image description

Veteran Spotlight: Air National Guard Maj. David Mendoza

By Wayne SoaresSpecial to iBerkshires
Print Story | Email Story
SOUTH HADLEY, Mass. — David Mendoza served his country in the Air National Guard from 1985 to 2014, retiring as a major.
He grew up in Hampden and graduated from what was then North Adams State College. His dad had four years active service during the Vietnam War era.
Mendoza did his basic, Air Force training school, at Lackland Air Force Base in San Antonio, Texas, and remembered it this way; "It was pretty humbling, you're used to calling the shots and someone does that for you now — when to eat, get up, go to bed."
"They're trying to show you military routines and customs," he said. "Service before self." 
His first assignment would take him to Myrtle Beach AFB in South Carolina, where he worked in base services. When asked about a mentor he didn't hesitate for second – Maj. Gen. Dick Platt. 
"The example he set ... he was great at sharing real-world experiences. He had an uncanny knack of remembering names and a firm believer of taking care of your men," he recalled with admiration.
Mendoza's first and only deployment came in January 2003 when he served in Operation Enduring Freedom (which later transitioned into Operation Iraqi Freedom). 
"Because of the 9/11 experience, it really hit home," he said. "I lost my best friend from high school in the Twin Towers. My mindset completely changed as I had such a desire to serve. I worked with civil engineers and actually built a bare base," he recalled with pride. 
When I asked about the holidays he came back with this: "It was somewhat challenging. We had minimal communication. From a leadership standpoint we tried to provide some niceties for the troops, try to get things to make their lives a little easier — hot meal as opposed to MREs, things like that."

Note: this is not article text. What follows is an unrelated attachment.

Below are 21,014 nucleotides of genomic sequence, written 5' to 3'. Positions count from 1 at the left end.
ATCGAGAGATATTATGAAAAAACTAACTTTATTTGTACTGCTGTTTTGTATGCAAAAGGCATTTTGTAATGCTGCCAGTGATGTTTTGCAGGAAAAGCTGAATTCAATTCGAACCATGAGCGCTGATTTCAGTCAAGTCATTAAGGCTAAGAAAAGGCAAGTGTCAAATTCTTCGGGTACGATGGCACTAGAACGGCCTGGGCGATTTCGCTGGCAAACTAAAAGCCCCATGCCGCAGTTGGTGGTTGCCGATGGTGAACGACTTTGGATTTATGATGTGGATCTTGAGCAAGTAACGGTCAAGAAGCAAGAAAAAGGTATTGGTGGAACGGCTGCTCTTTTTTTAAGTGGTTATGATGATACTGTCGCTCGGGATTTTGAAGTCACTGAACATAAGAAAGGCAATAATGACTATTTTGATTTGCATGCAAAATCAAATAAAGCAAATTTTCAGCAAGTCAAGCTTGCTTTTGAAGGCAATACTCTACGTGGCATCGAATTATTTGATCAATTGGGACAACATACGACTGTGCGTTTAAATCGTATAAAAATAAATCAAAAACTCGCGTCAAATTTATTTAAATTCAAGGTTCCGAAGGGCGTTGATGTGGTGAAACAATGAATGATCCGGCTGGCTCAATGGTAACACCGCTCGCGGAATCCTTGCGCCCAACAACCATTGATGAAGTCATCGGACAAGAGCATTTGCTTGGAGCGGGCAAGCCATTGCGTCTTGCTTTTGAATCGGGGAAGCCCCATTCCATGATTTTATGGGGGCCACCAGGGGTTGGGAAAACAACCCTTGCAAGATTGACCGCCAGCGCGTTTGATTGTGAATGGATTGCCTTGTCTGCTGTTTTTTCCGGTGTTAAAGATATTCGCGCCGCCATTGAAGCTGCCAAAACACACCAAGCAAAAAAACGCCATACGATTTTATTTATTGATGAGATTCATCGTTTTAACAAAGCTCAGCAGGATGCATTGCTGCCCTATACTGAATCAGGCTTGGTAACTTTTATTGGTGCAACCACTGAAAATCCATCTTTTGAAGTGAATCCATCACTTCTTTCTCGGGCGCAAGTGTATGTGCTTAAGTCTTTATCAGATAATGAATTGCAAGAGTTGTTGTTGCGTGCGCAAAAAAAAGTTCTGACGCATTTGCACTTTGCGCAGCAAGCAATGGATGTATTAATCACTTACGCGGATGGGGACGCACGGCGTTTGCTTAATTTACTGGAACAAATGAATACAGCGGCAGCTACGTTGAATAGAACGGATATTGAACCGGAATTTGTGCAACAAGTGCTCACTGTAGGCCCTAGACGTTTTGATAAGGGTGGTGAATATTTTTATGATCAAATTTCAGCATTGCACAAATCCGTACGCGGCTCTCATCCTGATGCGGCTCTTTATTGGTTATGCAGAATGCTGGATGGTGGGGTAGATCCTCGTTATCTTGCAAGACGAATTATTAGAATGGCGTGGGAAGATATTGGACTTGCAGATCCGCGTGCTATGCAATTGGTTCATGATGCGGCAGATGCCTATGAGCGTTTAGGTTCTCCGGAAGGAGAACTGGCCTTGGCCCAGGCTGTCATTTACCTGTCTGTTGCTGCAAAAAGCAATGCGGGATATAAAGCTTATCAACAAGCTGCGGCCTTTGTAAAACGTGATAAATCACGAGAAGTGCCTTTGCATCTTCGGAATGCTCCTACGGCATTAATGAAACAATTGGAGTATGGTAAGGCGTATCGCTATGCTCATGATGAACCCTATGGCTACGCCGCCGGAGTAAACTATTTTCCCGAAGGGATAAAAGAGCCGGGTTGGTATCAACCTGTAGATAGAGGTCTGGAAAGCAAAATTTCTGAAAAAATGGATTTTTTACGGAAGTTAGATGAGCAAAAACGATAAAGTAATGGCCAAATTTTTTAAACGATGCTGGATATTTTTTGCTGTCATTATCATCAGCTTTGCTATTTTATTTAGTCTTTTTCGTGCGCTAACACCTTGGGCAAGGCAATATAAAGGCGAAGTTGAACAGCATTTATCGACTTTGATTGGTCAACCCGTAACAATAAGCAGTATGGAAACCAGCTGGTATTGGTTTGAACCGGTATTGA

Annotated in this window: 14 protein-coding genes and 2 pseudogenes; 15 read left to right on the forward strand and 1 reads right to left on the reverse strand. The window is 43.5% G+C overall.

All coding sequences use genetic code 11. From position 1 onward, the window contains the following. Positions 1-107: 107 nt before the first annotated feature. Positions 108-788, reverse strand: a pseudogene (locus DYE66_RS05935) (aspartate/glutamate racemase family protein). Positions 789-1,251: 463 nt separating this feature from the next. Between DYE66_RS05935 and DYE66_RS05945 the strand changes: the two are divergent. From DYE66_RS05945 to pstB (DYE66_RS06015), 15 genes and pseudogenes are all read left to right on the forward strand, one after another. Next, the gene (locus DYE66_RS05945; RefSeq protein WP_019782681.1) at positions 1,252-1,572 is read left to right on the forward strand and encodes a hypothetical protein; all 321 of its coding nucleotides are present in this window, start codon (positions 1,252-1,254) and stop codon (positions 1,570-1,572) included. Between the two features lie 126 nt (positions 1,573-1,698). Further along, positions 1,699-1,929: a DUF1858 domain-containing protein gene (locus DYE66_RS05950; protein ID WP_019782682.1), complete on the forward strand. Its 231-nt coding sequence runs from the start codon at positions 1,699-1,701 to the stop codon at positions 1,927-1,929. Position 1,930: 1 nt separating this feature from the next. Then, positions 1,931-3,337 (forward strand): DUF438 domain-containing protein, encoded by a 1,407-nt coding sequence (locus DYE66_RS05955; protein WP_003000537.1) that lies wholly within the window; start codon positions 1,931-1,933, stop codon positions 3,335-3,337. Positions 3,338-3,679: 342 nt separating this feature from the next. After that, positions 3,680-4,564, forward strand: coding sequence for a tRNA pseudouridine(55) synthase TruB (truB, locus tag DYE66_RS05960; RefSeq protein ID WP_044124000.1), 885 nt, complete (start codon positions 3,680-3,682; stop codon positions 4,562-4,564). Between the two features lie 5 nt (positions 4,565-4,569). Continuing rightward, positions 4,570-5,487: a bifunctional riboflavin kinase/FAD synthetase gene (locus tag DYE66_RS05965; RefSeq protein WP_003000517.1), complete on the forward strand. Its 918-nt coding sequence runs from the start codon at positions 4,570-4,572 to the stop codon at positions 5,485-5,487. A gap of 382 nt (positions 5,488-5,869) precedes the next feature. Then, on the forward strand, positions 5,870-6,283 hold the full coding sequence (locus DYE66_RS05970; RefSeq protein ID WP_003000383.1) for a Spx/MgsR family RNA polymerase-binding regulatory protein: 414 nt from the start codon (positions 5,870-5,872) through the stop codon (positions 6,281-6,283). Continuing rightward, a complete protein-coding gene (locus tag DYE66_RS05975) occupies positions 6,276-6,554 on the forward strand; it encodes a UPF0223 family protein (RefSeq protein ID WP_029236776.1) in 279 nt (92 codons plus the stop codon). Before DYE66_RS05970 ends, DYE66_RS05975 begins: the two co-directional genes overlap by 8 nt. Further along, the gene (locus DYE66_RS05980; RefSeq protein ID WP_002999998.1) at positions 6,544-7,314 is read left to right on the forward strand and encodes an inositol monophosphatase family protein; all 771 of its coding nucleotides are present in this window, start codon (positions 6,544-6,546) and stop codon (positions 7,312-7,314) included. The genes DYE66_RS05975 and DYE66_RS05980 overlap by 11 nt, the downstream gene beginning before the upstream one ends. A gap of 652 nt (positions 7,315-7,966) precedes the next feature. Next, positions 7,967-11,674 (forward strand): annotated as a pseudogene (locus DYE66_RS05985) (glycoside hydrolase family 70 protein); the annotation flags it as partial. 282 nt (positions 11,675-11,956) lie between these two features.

I asked Mendoza what were the challenging aspects he faced during his service. 
"I'd have to say mortuary officer, next-of-kin notification," he recalled. "I had an individual take his life. The chaplain and I had to travel to meet with the parents. That piece can really wear on you.
"Out of all my jobs, that was the most challenging. I worked with some really inspiring chaplains and my staff was just awesome."
Mendoza shared this story. "One thing that always bothered me was the anxiety I saw in the family's faces prior to deployment of their son or daughter. I remember a wife whose husband was a bit older and she took my arm and said, 'please bring my husband back home alive.' That still gets to me." 
The hardest moment, Mendoza said, was when he received notification that a good friend had died. 
"I wanted to cry so bad but had to maintain my professionalism and conduct services in the appropriate manner," he said.
Thoughts on service to his country? 
"Unbelievably proud. I thoroughly enjoyed serving and would have stayed in longer but I missed so much of my kids' lives," he said. "I didn't want to miss any more of my wife and children's lives."
Maj. Dave Mendoza, thank you for your service to our great country.
Wayne Soares is the host of the popular new veterans cooking show, "The Mess Hall" that airs Saturdays on NBC's NECN at 9:30 a.m. He also entertains our troops around the globe and is the host and producer of the Vietnam veterans documentary "Silent Dignity – The Chapter That Never Ends." He can be reached at

View All Veteran Spotlights

Tags: veteran spotlight,   

If you would like to contribute information on this article, contact us at